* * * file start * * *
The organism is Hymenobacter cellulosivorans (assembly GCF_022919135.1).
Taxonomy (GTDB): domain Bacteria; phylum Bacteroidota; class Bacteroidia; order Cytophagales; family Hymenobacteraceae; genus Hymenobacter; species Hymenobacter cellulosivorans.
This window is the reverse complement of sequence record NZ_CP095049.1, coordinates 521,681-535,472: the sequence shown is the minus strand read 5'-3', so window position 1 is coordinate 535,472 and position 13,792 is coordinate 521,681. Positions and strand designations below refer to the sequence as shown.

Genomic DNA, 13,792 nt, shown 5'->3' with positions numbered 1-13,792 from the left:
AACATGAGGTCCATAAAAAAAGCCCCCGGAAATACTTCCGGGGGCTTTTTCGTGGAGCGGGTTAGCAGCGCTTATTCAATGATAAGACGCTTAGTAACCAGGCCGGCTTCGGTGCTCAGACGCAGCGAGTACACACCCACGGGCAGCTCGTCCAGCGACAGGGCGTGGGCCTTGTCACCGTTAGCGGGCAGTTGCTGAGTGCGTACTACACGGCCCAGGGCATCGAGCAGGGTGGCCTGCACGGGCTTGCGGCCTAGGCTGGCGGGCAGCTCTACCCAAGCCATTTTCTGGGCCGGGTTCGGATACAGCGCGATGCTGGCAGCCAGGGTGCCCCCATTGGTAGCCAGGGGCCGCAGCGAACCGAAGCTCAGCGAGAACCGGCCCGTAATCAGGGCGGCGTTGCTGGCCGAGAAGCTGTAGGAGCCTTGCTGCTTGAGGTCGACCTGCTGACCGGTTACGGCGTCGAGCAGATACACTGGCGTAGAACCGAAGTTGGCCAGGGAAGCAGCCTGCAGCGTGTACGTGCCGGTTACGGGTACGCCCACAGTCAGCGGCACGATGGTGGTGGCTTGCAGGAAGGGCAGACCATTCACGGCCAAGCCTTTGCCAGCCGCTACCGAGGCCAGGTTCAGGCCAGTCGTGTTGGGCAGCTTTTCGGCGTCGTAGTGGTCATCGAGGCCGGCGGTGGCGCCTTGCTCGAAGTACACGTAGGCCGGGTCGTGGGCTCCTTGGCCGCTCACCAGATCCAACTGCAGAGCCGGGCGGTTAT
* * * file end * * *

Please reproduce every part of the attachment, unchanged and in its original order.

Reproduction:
The organism is Hymenobacter cellulosivorans (assembly GCF_022919135.1).
Taxonomy (GTDB): domain Bacteria; phylum Bacteroidota; class Bacteroidia; order Cytophagales; family Hymenobacteraceae; genus Hymenobacter; species Hymenobacter cellulosivorans.
This window is the reverse complement of sequence record NZ_CP095049.1, coordinates 521,681-535,472: the sequence shown is the minus strand read 5'-3', so window position 1 is coordinate 535,472 and position 13,792 is coordinate 521,681. Positions and strand designations below refer to the sequence as shown.

Genomic DNA, 13,792 nt, shown 5'->3' with positions numbered 1-13,792 from the left:
AACATGAGGTCCATAAAAAAAGCCCCCGGAAATACTTCCGGGGGCTTTTTCGTGGAGCGGGTTAGCAGCGCTTATTCAATGATAAGACGCTTAGTAACCAGGCCGGCTTCGGTGCTCAGACGCAGCGAGTACACACCCACGGGCAGCTCGTCCAGCGACAGGGCGTGGGCCTTGTCACCGTTAGCGGGCAGTTGCTGAGTGCGTACTACACGGCCCAGGGCATCGAGCAGGGTGGCCTGCACGGGCTTGCGGCCTAGGCTGGCGGGCAGCTCTACCCAAGCCATTTTCTGGGCCGGGTTCGGATACAGCGCGATGCTGGCAGCCAGGGTGCCCCCATTGGTAGCCAGGGGCCGCAGCGAACCGAAGCTCAGCGAGAACCGGCCCGTAATCAGGGCGGCGTTGCTGGCCGAGAAGCTGTAGGAGCCTTGCTGCTTGAGGTCGACCTGCTGACCGGTTACGGCGTCGAGCAGATACACTGGCGTAGAACCGAAGTTGGCCAGGGAAGCAGCCTGCAGCGTGTACGTGCCGGTTACGGGTACGCCCACAGTCAGCGGCACGATGGTGGTGGCTTGCAGGAAGGGCAGACCATTCACGGCCAAGCCTTTGCCAGCCGCTACCGAGGCCAGGTTCAGGCCAGTCGTGTTGGGCAGCTTTTCGGCGTCGTAGTGGTCATCGAGGCCGGCGGTGGCGCCTTGCTCGAAGTACACGTAGGCCGGGTCGTGGGCTCCTTGGCCGCTCACCAGATCCAACTGCAGAGCCGGGCGGTTAT